Submission, Michel Houellebecq, 2015

At the end of the day, isn’t there something ridiculous about some puny create, living on an anonymous planet, in a remote spur of an ordinary galaxy, standing up on his hind legs and announcing, ‘God does not exist’?       206

 

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Houellebecq imagines France turning away from secular humanism and embracing a moderate form of political Islam in the early 2020s.  The story is narrated by a French professor of literature, whose own life reflects the broader culture’s struggle to find meaning without submission to faith.

The book is engaging and suspenseful; it creates a sense of excitement and unease that real political instability might.  The final third of the story doesn’t maintain or resolve the momentum and intrigue, but I feel this way about most fiction.

The story is witty, clever, humorous, politically incorrect, and deliberately provocative.  There are some beautiful passages, which I’ve quoted below.

I don’t know much about France, but the story contains a seeming caricature of the existentialist French academic:  excessive drinking, excessive thinking, smoking, womanizing, nihilism, suicidal ideation.  This seems to be the right character to tell this story, and was definitely an interesting and captivating guide to the story.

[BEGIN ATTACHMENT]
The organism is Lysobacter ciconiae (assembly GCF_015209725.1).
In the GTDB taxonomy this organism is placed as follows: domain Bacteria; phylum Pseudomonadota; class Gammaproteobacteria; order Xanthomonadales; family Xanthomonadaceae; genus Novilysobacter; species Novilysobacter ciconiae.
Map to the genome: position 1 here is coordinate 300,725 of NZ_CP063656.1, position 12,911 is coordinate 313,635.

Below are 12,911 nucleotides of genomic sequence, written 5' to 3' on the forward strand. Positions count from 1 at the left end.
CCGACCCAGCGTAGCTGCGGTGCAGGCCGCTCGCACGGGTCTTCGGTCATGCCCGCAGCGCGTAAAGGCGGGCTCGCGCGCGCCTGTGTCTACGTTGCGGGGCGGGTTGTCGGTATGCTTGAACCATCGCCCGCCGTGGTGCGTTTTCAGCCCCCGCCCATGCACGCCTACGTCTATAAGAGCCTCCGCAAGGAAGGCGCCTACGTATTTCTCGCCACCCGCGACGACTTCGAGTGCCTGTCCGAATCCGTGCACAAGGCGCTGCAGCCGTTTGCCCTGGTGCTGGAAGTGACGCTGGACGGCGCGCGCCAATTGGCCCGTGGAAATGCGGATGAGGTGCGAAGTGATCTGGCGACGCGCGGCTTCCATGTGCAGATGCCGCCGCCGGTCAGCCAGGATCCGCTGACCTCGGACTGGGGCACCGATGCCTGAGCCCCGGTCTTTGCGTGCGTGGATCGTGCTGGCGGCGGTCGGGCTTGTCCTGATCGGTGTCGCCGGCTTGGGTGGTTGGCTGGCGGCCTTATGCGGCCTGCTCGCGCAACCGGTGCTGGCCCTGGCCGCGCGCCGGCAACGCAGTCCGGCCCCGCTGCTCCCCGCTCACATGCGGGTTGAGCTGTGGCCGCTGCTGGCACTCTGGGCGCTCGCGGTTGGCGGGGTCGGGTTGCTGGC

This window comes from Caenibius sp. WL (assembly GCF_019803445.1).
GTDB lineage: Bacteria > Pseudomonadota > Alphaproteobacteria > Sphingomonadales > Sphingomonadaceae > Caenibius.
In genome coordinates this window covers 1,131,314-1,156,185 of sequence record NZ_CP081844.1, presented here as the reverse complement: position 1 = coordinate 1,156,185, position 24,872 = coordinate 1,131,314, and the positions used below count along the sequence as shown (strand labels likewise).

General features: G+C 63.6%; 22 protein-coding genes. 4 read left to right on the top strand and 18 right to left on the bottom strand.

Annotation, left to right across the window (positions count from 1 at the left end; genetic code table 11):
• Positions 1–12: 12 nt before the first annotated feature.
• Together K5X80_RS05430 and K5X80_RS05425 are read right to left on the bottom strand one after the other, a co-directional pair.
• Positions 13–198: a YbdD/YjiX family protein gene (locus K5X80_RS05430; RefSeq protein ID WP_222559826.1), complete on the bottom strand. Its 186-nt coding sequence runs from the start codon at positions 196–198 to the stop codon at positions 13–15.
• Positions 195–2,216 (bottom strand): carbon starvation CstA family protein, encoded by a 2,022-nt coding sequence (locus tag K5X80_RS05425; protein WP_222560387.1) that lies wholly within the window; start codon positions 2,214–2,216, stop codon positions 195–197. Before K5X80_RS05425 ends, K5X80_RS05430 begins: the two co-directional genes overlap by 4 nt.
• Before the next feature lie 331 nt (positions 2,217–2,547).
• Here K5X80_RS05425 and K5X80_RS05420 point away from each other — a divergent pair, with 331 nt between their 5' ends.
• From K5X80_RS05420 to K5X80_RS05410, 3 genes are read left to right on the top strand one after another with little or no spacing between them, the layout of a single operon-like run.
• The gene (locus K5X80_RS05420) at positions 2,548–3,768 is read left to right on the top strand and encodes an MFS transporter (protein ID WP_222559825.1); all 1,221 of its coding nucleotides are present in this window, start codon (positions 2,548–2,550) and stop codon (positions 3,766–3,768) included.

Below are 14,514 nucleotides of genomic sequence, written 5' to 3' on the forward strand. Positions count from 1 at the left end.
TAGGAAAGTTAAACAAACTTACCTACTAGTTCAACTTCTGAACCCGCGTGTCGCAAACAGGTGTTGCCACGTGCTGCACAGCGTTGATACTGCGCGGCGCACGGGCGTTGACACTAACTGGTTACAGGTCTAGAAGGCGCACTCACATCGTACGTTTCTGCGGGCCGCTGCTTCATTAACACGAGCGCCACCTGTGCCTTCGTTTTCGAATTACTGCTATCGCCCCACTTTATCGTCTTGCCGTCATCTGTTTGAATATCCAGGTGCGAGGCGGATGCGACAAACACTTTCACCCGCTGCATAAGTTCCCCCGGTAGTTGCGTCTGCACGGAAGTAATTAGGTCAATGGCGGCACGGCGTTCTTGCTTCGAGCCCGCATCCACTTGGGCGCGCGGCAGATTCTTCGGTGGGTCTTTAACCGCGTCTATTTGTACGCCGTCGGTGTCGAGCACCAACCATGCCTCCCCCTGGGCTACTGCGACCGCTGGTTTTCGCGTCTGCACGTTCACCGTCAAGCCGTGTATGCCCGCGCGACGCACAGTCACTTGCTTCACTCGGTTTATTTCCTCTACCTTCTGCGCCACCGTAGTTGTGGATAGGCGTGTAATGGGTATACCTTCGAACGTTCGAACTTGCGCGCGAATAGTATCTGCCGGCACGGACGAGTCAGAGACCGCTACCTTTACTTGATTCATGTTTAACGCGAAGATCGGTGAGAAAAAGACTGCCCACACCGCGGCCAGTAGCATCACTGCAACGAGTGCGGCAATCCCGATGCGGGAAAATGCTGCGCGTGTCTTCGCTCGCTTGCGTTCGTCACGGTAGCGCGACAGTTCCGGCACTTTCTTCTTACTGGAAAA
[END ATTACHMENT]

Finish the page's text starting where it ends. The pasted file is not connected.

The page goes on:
Related Books: ? Maybe The Fall by Albert Camus

Recommend to Others: if you are interested in global culture war and/or nice writing

Reread Personally:   No

Quotes:

Only literature can grant you access to a spirit from beyond the grave – a more direct, more complete, deeper access than you’d have in conversation with a friend. Even in our deepest, most lasting friendships, we never speak so openly as when we face a blank page and address an unknown reader.  The beauty of an author’s style, the music of his sentences, have their importance in literature, of course; the depth of an author’s reflections, the originality of his thought, certainly can’t be overlooked; but an author is above all a human being, present in his books, and whether he writes very well or very badly hardly matters – as long as he gets the books written and is, indeed, present in them.     5

What little private tutoring I’d done, to raise my standard of living, soon convinced me that the transmission of knowledge was generally impossible, the variance of intelligence extreme, and that nothing could undo or even mitigate this basic inequality.   9

A center-left candidate would be elected, serve either one or two terms, depending on how charismatic he was, then for obscure reasons he would fail to complete a third. When people got tired of that candidate, and the center-left in general, we’d witness the phenomenon of democratic change, and the voters would install a candidate of the center-right, also for one or two terms, depending on his personal appeal. Western nations took a strange pride in the system though it amounted to little more than a power-two rival gangs, and they would even go to war to impose it on nations that failed to share their enthusiasm.   38

 

 

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One thought on “Submission, Michel Houellebecq, 2015

  1. The first quote is utterly beautiful. Though I take exception with -it does not matter if the writing is done very well or very badly. The last quote is utterly terrifying and I only wish, I could take exception with at least a portion! Interesting review, thanks!

    Like

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